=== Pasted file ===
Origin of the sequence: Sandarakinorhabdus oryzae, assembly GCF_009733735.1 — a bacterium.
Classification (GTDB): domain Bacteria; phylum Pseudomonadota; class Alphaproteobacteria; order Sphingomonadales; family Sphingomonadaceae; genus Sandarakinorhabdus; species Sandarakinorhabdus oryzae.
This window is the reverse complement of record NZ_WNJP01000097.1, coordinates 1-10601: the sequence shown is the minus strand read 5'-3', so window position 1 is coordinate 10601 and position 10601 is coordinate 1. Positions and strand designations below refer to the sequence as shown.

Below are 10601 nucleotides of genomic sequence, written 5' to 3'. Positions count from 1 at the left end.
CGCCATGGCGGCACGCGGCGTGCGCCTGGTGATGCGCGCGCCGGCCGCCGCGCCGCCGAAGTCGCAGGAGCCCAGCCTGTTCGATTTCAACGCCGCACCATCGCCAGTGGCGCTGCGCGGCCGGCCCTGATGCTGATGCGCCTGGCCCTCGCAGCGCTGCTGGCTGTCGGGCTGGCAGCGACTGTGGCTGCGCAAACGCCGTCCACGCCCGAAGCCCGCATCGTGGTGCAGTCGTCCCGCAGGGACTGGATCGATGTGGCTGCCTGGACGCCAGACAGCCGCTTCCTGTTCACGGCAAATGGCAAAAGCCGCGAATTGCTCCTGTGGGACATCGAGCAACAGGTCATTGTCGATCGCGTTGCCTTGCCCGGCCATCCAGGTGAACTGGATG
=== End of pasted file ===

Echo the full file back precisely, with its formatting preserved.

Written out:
Origin of the sequence: Sandarakinorhabdus oryzae, assembly GCF_009733735.1 — a bacterium.
Classification (GTDB): domain Bacteria; phylum Pseudomonadota; class Alphaproteobacteria; order Sphingomonadales; family Sphingomonadaceae; genus Sandarakinorhabdus; species Sandarakinorhabdus oryzae.
This window is the reverse complement of record NZ_WNJP01000097.1, coordinates 1-10601: the sequence shown is the minus strand read 5'-3', so window position 1 is coordinate 10601 and position 10601 is coordinate 1. Positions and strand designations below refer to the sequence as shown.

Below are 10601 nucleotides of genomic sequence, written 5' to 3'. Positions count from 1 at the left end.
CGCCATGGCGGCACGCGGCGTGCGCCTGGTGATGCGCGCGCCGGCCGCCGCGCCGCCGAAGTCGCAGGAGCCCAGCCTGTTCGATTTCAACGCCGCACCATCGCCAGTGGCGCTGCGCGGCCGGCCCTGATGCTGATGCGCCTGGCCCTCGCAGCGCTGCTGGCTGTCGGGCTGGCAGCGACTGTGGCTGCGCAAACGCCGTCCACGCCCGAAGCCCGCATCGTGGTGCAGTCGTCCCGCAGGGACTGGATCGATGTGGCTGCCTGGACGCCAGACAGCCGCTTCCTGTTCACGGCAAATGGCAAAAGCCGCGAATTGCTCCTGTGGGACATCGAGCAACAGGTCATTGTCGATCGCGTTGCCTTGCCCGGCCATCCAGGTGAACTGGATG